As you may know, I just had a right hip labral repair and femoral head osteoplasty last Wednesday, February 15th. I had this surgery because I have been having increasing R hip pain for a few years that was becoming constant to the point where I could not sit or drive without pain. As a PT, I had a pretty good idea that I had Femoro Acetabular Impingement and probably a labral tear, so I decided to get it checked out.
I have a feeling that working on deep squats (actually just full range of motion) and deadlifts in the past few years have not helped things, but I have a guess that it is probably related to my days playing soccer where I would feel soreness along my inguinal area the following day. It turns out that it might be somewhat congenital as my sister has a similar problem in one of her hips and I have the CAM impingement on my left side as well. But as research clearly indicates, the origin of CAM or Pincer Impingement as part of FAI is still unknown.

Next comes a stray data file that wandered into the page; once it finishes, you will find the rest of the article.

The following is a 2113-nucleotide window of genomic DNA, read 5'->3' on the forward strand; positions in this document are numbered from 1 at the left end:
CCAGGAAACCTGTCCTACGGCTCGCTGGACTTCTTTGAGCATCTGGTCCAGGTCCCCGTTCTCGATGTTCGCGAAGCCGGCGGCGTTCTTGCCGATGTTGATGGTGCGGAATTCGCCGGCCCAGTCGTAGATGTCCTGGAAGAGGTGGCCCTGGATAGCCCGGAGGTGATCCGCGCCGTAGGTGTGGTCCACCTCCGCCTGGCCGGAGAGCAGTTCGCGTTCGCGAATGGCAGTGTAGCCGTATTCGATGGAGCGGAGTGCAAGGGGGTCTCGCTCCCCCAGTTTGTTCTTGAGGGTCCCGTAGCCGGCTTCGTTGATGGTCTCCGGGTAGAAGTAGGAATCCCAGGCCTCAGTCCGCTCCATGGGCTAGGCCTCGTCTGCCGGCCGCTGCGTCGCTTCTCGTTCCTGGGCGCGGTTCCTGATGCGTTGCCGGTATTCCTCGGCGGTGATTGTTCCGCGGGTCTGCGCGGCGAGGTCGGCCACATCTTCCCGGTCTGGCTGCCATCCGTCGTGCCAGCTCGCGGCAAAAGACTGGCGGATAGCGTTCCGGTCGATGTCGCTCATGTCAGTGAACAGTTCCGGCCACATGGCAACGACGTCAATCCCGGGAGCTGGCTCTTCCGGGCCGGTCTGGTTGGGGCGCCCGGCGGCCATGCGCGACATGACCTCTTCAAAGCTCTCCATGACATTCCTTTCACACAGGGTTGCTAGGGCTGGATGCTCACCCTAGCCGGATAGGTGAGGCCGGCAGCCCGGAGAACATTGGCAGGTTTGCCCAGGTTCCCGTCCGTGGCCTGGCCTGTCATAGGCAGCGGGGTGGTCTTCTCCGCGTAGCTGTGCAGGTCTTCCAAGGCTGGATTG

In researching FAI, I found a couple of good websites:
The take home message from these was that I needed to find an orthopedic surgeon who is a hip preservation specialist and has had experience with treating FAI. To find someone in Chicago, I looked at the premier orthopedic surgeon group (formerly Northwestern Orthopedic Institute, now NorthShore Orthopedic Institute) and found my surgeon, Dr. Mark Dolan. He has the right medical training, and everything he said made sense to me, so I proceeded with the surgery. One of the things he said is that there is a theory that this surgery may delay the need for a hip replacement in the future and I am all for that.
I’m feeling pretty well today with almost no pain, just limited by my weightbearing precautions (50lbs on RLE – on crutches full time) and ROM precautions (90 flex, 0 IR, 30 ER).
Today, I found an article on training for individuals with FAI, which all makes sense to me. I will definitely be incorporating some of this in my future training and exercise to limit damage in my L hip and protect my R surgical hip.